“In a car you’re always in a compartment, and because you’re used to it you don’t realize that through that car window everything you see is just more TV. You’re a passive observer and it is all moving by you boringly in a frame.

On a cycle the frame is gone. You’re completely in contact with it all. You’re in the scene, not just watching it anymore, and the sense of presence is overwhelming.”

-Robert Pirsig

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I’d only been living in Colorado a year or so when I first heard tell of what I came to think of as the Hole in the Rock expedition. Researching via the internet wasn’t yet a thing and my local library in Crested Butte housed nothing on the subject. Thus for at least a decade what I knew about this incredible journey came via word of mouth, passed along on road trips or during fireside conversations. The stories shared were fantastic, inspiring, unbelievable. A seed was planted.

It took Dan’s nurturing to bring it to life. Because he’d been born and raised Mormon, the stories I’d heard as an adult had been with Dan since his earliest days, and not just as “stories” but as a historical narrative of his people, of uncommon faith and trust amidst and against indescribable hardship. A journey that the settlers predicted would take 6 weeks had stretched out to 6 winter months. 139 years later, and with the benefit of roads, trails, pneumatic tires and boats, and no beasts of burden to care for, we would traverse it in 6 leisurely spring days.

Dan’s motivations to see the entirety of this historic route ranged from curiosity to pragmatism to outrage. He sought to understand the enormity of what his people had overcome to settle the last as-yet unexploited corner of Utah. He wanted to comprehend the entirety of what would be lost if the shrinkage of the Bears Ears and Grand Staircase-Escalante National Monuments were carried out. He desired a last, long, 5.10’s-on-the-ground look at a remote area that land-grabbing legislators endeavor to turn into an ill-conceived theme park of sorts.

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He enticed my wife Jeny and me with photos of slot canyons carved through fluted red sandstone, with a wild, corrugated route that could be traversed via bike and boat, with a history and pre-history so fantastic that the largest question looming wasn’t how or why or if, but “WHEN?!”

After days of waiting and postponing due to spring snowstorms, we finally left Escalante propelled by nuclear tailwinds. If leaving the comforts of known routes and haunts to set out over unknown lands can be intimidating, this time the winds made it easy: So strong was the natural propulsion behind us that I ran out of gearing, even on the climbs. Coasting uphill at 20+mph was certainly not a phenomenon experienced by the originators of this route. Signs and wonders…

We took a cursory side hike into Devils Garden then resumed hauling ass SE, hoping to find shelter for the night from that which had made our day so effortless.

Up with the sun the next morning we left bikes stationary and hiked to and through the intimate cathedrals of the Peekaboo and Spooky slots. No words I might conjure could explain the uniqueness, ubiquity of these places. Pics help, but you really need to just get there and drag elbows through them to understand.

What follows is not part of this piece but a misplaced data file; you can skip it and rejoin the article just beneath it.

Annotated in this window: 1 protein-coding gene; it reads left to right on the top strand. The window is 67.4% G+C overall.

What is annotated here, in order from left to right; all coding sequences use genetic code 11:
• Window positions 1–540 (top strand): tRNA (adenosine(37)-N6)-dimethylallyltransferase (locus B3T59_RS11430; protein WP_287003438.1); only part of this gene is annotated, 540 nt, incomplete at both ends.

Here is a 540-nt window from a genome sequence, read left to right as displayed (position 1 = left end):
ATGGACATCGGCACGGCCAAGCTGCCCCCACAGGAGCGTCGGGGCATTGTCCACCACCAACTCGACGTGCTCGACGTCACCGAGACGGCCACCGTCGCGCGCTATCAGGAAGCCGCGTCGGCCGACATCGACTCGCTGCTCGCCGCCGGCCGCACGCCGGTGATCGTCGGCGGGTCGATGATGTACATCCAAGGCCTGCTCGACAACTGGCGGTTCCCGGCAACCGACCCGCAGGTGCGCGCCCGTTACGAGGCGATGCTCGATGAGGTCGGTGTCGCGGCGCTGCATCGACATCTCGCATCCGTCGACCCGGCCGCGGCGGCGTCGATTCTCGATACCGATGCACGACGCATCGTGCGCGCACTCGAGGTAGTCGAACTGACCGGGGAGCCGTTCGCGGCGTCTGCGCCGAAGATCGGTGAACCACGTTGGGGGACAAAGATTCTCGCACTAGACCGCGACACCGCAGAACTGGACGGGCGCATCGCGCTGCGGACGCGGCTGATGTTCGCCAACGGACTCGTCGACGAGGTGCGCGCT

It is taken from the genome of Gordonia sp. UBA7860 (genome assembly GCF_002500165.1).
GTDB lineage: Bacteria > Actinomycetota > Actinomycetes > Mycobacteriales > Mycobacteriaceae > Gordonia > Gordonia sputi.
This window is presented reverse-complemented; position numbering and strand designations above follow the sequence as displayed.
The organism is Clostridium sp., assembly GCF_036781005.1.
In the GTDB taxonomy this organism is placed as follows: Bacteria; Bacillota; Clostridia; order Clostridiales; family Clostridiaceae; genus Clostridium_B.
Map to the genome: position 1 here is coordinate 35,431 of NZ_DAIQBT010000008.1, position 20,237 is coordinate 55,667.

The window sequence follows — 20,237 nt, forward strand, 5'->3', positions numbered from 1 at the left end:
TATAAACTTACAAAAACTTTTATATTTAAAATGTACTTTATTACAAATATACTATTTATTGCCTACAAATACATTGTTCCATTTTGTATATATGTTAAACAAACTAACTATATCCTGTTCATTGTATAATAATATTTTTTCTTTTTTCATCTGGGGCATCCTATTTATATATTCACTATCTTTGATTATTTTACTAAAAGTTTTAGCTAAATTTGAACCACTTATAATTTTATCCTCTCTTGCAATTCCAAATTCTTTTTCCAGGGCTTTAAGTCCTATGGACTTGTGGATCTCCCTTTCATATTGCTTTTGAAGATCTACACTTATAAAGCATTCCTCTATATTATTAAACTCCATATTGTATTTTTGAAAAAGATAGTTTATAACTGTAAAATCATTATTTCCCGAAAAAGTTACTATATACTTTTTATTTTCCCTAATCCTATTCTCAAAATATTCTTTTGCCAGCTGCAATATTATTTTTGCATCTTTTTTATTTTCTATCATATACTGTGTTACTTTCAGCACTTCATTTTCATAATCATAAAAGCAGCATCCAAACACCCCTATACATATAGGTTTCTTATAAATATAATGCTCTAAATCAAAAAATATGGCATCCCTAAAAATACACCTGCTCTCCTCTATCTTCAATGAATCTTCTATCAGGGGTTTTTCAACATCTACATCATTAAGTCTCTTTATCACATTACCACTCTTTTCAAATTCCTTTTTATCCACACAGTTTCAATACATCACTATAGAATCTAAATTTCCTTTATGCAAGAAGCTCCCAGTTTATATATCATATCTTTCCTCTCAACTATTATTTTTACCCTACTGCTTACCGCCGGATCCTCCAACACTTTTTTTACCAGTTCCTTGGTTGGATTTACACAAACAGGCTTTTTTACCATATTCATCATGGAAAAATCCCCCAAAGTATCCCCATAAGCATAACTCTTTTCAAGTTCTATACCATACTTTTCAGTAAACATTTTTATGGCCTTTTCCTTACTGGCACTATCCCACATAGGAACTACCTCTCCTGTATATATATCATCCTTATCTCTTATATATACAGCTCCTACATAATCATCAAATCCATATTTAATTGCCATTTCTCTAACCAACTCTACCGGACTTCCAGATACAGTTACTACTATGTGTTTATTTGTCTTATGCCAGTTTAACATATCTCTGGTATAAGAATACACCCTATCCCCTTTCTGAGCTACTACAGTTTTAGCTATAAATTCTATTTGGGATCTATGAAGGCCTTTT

If you do go? Please plan ahead as there are no facilities anywhere near this trailhead. A fact that didn’t stop multiple (allegedly) human specimens from just shitting on the ground and leaving their paper to blow around in the breeze. Multiple as in many. That humans in this day and age can behave so shortsightedly, so irresponsibly, should no longer surprise me. Indeed it still shocks me to my core. WTF, humanity?!

We swung legs over bikes to continue the tour, traversing beneath the looming Straight Cliffs. The road was still emphatically that, but it continued roughening as we neared the lake, and the little bits of traffic we’d seen steadily dwindled to nothing. We stopped for a brief moment at Dance Hall Rock, where we wondered aloud how the pioneers could have found cause for celebration and merrymaking when their situation was so tenuous? Given how relatively easy our travel had been thus far, each passing moment seemed like cause for celebration. Considering that made me think that, hey — I suppose it’s all relative?

Late afternoon we arrived at what felt like the edge of the planet, but which turned out to be merely the margin of Glen Canyon. We knew that getting down to waters edge was going to require considerable time and energy, and we’d already put in a good day. So we called it camp at the rim, changed into comfier clothes, and wandered out to where we had better views over tomorrow’s labor.

Getting bikes down that crack in the earth was, in a relative sense, pretty easy. There was no riding to speak of: We rolled and shouldered and hefted and lowered and with some frequency had to help each other out. Dan had a bigger pack than Jeny or I, and moved most of his load into it for this section, substantially lightening the mass of his bike which made it significantly easier to manhandle. SMART.

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Maybe 90 minutes of dragging elbows and pedals on steeply sloped sandstone brought us to the edge of the lake, each of us with a better appreciation of what it would take to get a loaded covered wagon through that juggernaut. I’ll be completely honest here and say that it is baffling that they did what they did, when and how they did. And that’s not even touching on the subject of why.

An hour later we’d inflated and packed boats and were slowly paddling our way across the lake, enjoying calm seas with the lightest of breezes keeping us cool. The traverse of the lake almost got exciting when Dan’s top-heavy (and loosely secured) load shifted on him and he shipped a bit of water. Better packing, a smaller load, or a bigger boat could have prevented this. Because we had only 2 miles to paddle and ~a week of riding to do, I’d lobbied for tiny boats with tiny paddles. It just didn’t make sense to carry more weight and bulk for such a quick crossing. In the moment that Dan’s load shifted, I think he cursed me a bit, but once he’d paddled over to a tiny blip of an island to dump the water he resumed his normal tranquilo state and the rest of the crossing passed sans drama.